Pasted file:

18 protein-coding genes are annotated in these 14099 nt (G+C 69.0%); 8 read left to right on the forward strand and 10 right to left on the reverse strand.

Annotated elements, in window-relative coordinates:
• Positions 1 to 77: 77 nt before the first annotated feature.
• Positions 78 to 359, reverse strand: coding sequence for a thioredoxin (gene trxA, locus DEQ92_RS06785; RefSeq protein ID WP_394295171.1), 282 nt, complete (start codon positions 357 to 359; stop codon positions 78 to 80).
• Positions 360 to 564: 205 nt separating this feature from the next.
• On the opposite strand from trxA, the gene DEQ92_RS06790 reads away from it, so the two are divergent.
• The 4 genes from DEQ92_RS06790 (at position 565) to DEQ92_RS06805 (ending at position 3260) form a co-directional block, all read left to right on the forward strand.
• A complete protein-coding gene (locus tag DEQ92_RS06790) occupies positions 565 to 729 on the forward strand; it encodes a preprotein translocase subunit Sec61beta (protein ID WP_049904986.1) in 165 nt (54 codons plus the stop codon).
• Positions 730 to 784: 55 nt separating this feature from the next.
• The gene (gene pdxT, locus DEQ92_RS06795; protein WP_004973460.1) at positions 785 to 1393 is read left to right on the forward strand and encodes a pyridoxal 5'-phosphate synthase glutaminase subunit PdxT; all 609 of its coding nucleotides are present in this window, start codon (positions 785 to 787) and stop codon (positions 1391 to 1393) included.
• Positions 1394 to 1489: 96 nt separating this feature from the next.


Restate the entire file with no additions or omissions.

18 protein-coding genes are annotated in these 14099 nt (G+C 69.0%); 8 read left to right on the forward strand and 10 right to left on the reverse strand.

Annotated elements, in window-relative coordinates:
• Positions 1 to 77: 77 nt before the first annotated feature.
• Positions 78 to 359, reverse strand: coding sequence for a thioredoxin (gene trxA, locus DEQ92_RS06785; RefSeq protein ID WP_394295171.1), 282 nt, complete (start codon positions 357 to 359; stop codon positions 78 to 80).
• Positions 360 to 564: 205 nt separating this feature from the next.
• On the opposite strand from trxA, the gene DEQ92_RS06790 reads away from it, so the two are divergent.
• The 4 genes from DEQ92_RS06790 (at position 565) to DEQ92_RS06805 (ending at position 3260) form a co-directional block, all read left to right on the forward strand.
• A complete protein-coding gene (locus tag DEQ92_RS06790) occupies positions 565 to 729 on the forward strand; it encodes a preprotein translocase subunit Sec61beta (protein ID WP_049904986.1) in 165 nt (54 codons plus the stop codon).
• Positions 730 to 784: 55 nt separating this feature from the next.
• The gene (gene pdxT, locus DEQ92_RS06795; protein WP_004973460.1) at positions 785 to 1393 is read left to right on the forward strand and encodes a pyridoxal 5'-phosphate synthase glutaminase subunit PdxT; all 609 of its coding nucleotides are present in this window, start codon (positions 785 to 787) and stop codon (positions 1391 to 1393) included.
• Positions 1394 to 1489: 96 nt separating this feature from the next.